The localization and physiological effects of cannabinoid receptor 1 in the brain stem auditory system of the chick

T. L. Stincic, R. L. Hyson

Research output: Contribution to journalArticlepeer-review

7 Scopus citations

Abstract

Fast, temporally-precise, and consistent synaptic transmission is required to encode features of acoustic stimuli. Neurons of nucleus magnocellularis (NM) in the auditory brain stem of the chick possess numerous adaptations to optimize the coding of temporal information. One potential problem for the system is the depression of synaptic transmission during a prolonged stimulus. The present study tested the hypothesis that cannabinoid receptor 1 (CB1) signaling may limit synaptic depression at the auditory nerve-NM synapse. In situ hybridization was used to confirm that CB1 mRNA is expressed in the cochlear ganglion; immunohistochemistry was used to confirm the presence of CB1 protein in NM. These findings are consistent with the common presynaptic locus of CB1 in the brain. Rate-dependent synaptic depression was then examined in a brain slice preparation before and after administration of WIN 55,212-2 (WIN), a potent CB1 agonist. WIN decreased the amplitude of excitatory postsynaptic currents (EPSCs) and also reduced depression across a train of stimuli. The effect was most obvious late in the pulse train and during high rates of stimulation. This CB1-mediated influence could allow for lower, but more consistent activation of NM neurons, which could be of importance for optimizing the coding of prolonged, temporally-locked acoustic stimuli.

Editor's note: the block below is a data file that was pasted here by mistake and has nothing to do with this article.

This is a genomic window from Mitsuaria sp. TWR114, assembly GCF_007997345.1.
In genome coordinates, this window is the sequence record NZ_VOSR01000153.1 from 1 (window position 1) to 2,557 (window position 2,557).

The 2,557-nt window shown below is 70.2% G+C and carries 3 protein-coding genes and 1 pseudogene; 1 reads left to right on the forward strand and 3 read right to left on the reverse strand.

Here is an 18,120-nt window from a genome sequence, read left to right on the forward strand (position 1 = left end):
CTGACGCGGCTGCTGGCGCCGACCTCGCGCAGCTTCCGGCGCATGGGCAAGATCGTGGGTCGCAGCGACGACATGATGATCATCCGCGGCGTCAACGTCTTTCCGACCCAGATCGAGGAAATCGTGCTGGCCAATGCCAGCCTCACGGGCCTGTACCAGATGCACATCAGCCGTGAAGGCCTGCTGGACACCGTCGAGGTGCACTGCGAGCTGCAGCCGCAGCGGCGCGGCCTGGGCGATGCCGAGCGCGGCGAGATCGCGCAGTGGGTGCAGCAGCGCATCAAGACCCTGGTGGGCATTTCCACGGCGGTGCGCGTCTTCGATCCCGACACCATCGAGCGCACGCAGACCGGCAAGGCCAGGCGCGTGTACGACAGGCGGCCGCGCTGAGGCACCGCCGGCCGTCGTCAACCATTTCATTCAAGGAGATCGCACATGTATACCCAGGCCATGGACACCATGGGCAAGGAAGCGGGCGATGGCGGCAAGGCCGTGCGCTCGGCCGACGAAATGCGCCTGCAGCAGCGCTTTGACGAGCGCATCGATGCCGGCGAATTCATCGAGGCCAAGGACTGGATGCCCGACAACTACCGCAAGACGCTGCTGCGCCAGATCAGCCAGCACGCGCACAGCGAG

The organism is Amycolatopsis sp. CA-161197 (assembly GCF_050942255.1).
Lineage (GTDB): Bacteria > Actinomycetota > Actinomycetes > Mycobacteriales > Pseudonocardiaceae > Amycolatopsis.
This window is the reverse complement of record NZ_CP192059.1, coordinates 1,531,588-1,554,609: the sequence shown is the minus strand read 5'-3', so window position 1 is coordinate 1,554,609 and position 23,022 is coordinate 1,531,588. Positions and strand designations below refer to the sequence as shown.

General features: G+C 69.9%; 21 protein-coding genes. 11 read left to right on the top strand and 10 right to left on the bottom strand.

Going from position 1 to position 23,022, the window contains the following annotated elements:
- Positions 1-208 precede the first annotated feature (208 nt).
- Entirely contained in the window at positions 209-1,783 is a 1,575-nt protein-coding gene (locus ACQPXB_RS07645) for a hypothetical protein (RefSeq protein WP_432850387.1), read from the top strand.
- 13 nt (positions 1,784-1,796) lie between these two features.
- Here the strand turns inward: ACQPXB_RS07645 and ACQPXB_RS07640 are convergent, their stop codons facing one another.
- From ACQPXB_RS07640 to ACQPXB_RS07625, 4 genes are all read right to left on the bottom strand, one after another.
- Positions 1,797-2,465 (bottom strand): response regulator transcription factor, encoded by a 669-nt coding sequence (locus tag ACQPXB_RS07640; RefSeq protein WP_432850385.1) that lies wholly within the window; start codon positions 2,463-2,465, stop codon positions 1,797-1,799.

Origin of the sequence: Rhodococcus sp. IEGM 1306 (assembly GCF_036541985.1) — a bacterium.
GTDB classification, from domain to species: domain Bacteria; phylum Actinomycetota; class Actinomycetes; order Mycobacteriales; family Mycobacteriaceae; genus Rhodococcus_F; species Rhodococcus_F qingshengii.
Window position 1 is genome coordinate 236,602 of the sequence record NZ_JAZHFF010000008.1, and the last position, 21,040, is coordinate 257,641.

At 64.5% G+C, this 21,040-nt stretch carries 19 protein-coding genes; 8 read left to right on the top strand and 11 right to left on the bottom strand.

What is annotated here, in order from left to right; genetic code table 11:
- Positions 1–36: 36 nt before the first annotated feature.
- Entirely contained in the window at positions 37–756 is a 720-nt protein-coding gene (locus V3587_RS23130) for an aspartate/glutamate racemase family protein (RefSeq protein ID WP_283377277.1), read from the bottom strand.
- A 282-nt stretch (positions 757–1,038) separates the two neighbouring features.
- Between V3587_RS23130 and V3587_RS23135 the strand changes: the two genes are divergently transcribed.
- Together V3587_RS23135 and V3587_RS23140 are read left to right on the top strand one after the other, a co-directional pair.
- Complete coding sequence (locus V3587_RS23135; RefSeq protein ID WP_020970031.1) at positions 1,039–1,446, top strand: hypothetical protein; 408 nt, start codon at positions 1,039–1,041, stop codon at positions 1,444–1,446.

Original languageEnglish (US)
Pages (from-to)150-159
Number of pages10
JournalNeuroscience
Volume194
DOIs
StatePublished - Oct 27 2011
Externally publishedYes

Keywords

  • Brain slice
  • Calyx
  • Cochlear nucleus
  • Nucleus magnocellularis
  • Synaptic depression
  • WIN 55;212-2

ASJC Scopus subject areas

  • Neuroscience(all)

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